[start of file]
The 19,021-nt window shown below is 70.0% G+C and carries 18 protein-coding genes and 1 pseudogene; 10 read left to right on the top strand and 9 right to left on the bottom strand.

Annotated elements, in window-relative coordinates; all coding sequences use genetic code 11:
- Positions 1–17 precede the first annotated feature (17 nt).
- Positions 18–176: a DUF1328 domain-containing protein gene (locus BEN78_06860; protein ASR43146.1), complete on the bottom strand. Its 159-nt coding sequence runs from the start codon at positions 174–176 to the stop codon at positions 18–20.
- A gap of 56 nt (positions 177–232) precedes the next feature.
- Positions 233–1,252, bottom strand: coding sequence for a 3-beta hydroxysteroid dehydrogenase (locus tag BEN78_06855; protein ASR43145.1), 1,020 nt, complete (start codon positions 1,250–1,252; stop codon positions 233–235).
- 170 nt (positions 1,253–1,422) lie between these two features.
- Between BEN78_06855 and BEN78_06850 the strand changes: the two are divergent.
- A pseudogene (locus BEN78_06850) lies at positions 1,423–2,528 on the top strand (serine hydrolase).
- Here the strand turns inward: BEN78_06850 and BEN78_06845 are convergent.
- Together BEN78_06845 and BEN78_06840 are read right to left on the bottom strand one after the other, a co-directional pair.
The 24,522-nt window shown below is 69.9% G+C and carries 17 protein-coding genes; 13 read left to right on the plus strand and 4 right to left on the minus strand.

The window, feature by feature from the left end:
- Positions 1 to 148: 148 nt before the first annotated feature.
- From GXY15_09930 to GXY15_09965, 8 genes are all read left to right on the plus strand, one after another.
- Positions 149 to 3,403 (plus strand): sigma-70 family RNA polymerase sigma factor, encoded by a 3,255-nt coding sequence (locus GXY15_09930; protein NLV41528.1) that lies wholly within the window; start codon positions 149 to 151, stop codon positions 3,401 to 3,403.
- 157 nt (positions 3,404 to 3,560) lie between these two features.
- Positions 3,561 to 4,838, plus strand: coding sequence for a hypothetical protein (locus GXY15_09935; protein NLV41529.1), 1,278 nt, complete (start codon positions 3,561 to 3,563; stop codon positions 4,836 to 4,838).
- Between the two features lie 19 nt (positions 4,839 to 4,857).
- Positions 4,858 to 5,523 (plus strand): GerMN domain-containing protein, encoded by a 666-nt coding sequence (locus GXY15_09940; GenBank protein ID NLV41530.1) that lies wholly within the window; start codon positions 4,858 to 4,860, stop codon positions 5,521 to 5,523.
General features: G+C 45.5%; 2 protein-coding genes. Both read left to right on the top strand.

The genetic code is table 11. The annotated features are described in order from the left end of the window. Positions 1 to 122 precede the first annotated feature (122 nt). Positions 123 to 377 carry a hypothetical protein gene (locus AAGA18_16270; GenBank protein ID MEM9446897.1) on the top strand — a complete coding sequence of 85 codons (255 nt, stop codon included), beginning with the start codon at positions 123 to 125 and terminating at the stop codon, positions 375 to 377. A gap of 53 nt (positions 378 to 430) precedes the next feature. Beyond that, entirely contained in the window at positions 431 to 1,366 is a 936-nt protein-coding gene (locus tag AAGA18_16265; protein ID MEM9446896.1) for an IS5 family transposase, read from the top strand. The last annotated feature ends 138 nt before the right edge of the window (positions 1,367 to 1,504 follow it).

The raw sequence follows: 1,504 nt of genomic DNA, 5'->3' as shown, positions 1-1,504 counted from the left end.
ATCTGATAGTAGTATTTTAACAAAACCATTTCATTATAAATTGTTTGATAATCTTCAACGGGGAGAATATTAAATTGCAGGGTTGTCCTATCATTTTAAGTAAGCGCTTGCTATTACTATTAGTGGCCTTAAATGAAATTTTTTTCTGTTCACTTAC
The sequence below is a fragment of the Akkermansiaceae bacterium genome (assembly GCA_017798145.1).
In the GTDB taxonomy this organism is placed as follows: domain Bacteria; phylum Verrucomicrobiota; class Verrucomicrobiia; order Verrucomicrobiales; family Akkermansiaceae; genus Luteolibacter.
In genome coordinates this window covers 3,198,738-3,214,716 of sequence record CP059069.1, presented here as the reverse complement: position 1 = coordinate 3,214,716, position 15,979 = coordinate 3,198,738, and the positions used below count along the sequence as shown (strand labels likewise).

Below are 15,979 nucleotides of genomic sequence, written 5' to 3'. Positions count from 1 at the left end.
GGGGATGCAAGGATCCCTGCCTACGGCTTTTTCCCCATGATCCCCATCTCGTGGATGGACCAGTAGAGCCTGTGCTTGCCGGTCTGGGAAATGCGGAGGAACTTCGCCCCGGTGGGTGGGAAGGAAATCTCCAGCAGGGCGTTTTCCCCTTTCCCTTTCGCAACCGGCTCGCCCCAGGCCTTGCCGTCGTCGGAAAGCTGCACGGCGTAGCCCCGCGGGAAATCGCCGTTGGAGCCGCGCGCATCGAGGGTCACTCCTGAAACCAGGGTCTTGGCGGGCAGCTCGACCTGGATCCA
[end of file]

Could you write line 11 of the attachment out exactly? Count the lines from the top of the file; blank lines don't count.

- Together BEN78_06845 and BEN78_06840 are read right to left on the bottom strand one after the other, a co-directional pair.